Tuesday, March 25, 2003

Permissible and Obligatory

These are two categories of right action. Obligatory actions are a kind of permissible action. (If an action is obligatory, you can bet it's permissible.) The invasion is permissible for the allies to undertake, since it reduces the physical insecurity of those innocents affects; an action can't be wrong if it only helps innocents. I don't think the invasion is obligatory. We sacrifice too many of our men in undertaking it. This sacrifice outweighs the good it does for innocents. The reason is that the number of innocents under threat must be very, very high to make it obligatory for us to risk around 1,000 of our soldiers to help them. How high, I don't know, but you get the idea: much, much higher than 1,000. Millions. In other words, the invasion is a moral option. We may invade, or not. Whether it is prudentially rational for us to invade (as I think it is) is not relevant to the moral question of permissibility. It may be imprudent, even foolish not to invade and still permissible. (On the other hand, it may be obligatory for our government to invade if the government has a duty to protect us. But leave that aside. Consider the U.S. as a single person.)

The shame of Canada, then, is not that it fails its duty to aid Iraqi innocents. It's shame is that it argued against, and rejected, the permissibility of the invasion; it thus impeded the mission psychologically and distorted moral facts. It's shame is that it does nothing to support the invasion, in the way of moral, logistical or financial support. It's shame is that it is a security freeloader. It won't fight, but it will enjoy the security of reduction of terrorism. And as Aristotle would have put it, Canada's shame is that the invasion is an example of fine action; Canada backs down, in cowardice, hatred and envy, from an opportunity to engage in fine action with its friends. Canada has a duty to help the invasion in some way. Chretien was upbraided today in Parliament by a right-wing Alliance party member. He immediately justified his withholding support for the invasion on the following grounds: that Canada is a sovereign state that acts independently. This non sequitur is always the first reason Canadians give for maintaining their broken socialized health care system: difference from the U.S. This is shameful. Oddly, Canada had a duty to help the invasion where the U.S. perhaps did not have a duty to undertake it.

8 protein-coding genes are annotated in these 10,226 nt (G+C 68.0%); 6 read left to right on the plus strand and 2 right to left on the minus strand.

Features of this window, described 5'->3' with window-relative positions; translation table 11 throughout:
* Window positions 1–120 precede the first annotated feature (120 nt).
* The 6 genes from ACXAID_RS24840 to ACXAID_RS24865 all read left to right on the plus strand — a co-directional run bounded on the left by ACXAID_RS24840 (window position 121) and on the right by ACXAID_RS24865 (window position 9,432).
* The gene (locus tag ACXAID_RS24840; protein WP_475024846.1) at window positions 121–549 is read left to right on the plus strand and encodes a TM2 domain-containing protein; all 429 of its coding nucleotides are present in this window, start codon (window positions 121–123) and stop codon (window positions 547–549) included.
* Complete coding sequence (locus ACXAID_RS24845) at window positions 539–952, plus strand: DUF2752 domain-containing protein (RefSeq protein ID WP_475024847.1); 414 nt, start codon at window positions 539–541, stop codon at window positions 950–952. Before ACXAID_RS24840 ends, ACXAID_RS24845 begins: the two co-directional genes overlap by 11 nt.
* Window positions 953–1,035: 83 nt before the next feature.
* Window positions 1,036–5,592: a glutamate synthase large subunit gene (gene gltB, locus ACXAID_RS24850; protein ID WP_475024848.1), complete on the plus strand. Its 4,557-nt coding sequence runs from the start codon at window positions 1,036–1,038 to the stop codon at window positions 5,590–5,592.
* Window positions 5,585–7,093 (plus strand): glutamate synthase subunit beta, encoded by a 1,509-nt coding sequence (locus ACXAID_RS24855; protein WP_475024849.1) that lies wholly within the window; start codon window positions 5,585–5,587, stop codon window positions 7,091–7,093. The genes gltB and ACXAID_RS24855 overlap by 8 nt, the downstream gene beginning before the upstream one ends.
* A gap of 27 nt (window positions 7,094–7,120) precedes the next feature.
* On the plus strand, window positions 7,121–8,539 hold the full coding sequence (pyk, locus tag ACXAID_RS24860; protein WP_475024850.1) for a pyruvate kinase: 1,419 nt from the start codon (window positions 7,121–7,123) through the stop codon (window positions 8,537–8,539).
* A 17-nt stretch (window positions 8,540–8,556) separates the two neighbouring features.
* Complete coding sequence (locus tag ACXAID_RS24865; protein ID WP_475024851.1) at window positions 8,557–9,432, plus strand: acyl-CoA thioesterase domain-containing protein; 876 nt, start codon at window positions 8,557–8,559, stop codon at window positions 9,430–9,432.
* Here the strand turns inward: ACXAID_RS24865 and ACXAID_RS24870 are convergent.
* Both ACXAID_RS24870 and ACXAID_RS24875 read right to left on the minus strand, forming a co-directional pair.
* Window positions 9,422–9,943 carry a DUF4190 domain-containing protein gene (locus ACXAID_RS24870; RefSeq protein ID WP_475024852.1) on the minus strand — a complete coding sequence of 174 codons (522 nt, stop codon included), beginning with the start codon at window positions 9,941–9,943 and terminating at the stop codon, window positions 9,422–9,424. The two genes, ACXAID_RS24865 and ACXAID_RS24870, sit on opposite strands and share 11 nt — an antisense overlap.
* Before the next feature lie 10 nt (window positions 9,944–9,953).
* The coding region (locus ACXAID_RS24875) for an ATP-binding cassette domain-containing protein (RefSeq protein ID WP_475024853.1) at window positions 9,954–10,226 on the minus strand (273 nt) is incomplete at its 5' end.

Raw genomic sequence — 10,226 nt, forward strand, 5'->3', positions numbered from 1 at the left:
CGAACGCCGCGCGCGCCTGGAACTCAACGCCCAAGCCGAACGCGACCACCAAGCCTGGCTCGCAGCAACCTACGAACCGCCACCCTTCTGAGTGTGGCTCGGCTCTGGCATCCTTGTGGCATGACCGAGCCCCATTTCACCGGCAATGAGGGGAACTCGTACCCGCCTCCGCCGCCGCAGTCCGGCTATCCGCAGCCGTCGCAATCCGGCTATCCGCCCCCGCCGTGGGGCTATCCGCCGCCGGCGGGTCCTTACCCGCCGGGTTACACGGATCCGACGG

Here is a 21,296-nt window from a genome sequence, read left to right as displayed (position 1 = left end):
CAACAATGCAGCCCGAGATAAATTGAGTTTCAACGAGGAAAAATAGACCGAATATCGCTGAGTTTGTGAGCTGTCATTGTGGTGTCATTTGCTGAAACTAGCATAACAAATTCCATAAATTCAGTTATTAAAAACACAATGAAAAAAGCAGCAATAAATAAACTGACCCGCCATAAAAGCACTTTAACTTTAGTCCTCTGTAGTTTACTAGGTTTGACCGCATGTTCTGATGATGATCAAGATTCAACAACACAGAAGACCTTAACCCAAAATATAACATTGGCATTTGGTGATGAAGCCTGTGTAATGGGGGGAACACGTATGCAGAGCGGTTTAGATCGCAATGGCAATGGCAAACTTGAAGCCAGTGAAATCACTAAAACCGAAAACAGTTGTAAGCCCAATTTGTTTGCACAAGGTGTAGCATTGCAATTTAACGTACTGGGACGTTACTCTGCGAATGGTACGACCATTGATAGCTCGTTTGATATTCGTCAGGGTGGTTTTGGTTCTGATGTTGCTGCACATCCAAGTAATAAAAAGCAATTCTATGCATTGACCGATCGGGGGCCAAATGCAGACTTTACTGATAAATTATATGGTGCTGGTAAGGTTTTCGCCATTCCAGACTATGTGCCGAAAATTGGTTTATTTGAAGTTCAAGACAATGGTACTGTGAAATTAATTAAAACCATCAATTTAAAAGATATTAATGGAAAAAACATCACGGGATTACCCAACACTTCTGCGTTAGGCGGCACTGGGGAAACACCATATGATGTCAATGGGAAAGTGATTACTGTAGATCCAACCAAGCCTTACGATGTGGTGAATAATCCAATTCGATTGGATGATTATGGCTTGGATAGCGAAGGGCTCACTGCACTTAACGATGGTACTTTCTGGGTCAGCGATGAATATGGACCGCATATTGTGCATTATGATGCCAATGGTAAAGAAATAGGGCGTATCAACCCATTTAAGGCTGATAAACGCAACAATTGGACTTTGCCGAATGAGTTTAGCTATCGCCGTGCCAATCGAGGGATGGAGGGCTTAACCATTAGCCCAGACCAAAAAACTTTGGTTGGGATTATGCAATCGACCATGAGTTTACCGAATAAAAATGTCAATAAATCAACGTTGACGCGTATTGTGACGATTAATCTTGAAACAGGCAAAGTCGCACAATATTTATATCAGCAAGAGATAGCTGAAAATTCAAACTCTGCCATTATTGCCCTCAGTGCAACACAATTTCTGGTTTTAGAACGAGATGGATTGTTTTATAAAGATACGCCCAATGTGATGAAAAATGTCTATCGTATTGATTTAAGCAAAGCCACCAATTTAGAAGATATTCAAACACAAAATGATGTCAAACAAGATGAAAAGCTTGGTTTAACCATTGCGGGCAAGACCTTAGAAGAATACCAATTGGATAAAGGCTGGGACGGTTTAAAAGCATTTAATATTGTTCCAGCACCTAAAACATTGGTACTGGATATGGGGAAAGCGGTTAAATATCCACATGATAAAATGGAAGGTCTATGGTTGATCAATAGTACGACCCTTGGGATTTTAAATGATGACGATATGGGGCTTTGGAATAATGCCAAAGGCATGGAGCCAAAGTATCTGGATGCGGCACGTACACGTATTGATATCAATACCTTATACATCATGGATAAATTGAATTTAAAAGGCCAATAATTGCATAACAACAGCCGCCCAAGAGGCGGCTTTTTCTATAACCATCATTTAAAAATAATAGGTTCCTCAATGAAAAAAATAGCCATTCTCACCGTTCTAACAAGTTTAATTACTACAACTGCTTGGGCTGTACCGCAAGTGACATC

(Notice I don't speak of the shame of the French and Germans. They are shameless, and there is no point speaking about shame in their connection. They are morally dysfunctional societies.)

Some kinds of permissible action are supererogatory: beyond the call of duty: for the sake of others and requiring concession of one's own interests. The invasion of Iraq is not supererogatory, since it is in the U.S.'s interest to take out the Saddam regime. But since the invasion is not obligatory, the fact that similarly distressed peoples go without U.S. rescue is not an indication of U.S. hypocrisy. The U.S. has a right not to exercise its option to take out other murderous regimes. That it decides to exercise the option in the case of Iraq is therefore no grounds for the prevalent charge of hypocrisy heard today on the left. On the contrary, the fact that the U.S. clearly takes the rescue of Iraqis as one reason for invasion implies that it ought to be thanked by the rescued people, as I'm sure it already is and will be. One thanks a fireman who risks his life for one, even if he has additional, self-interested reasons for saving one.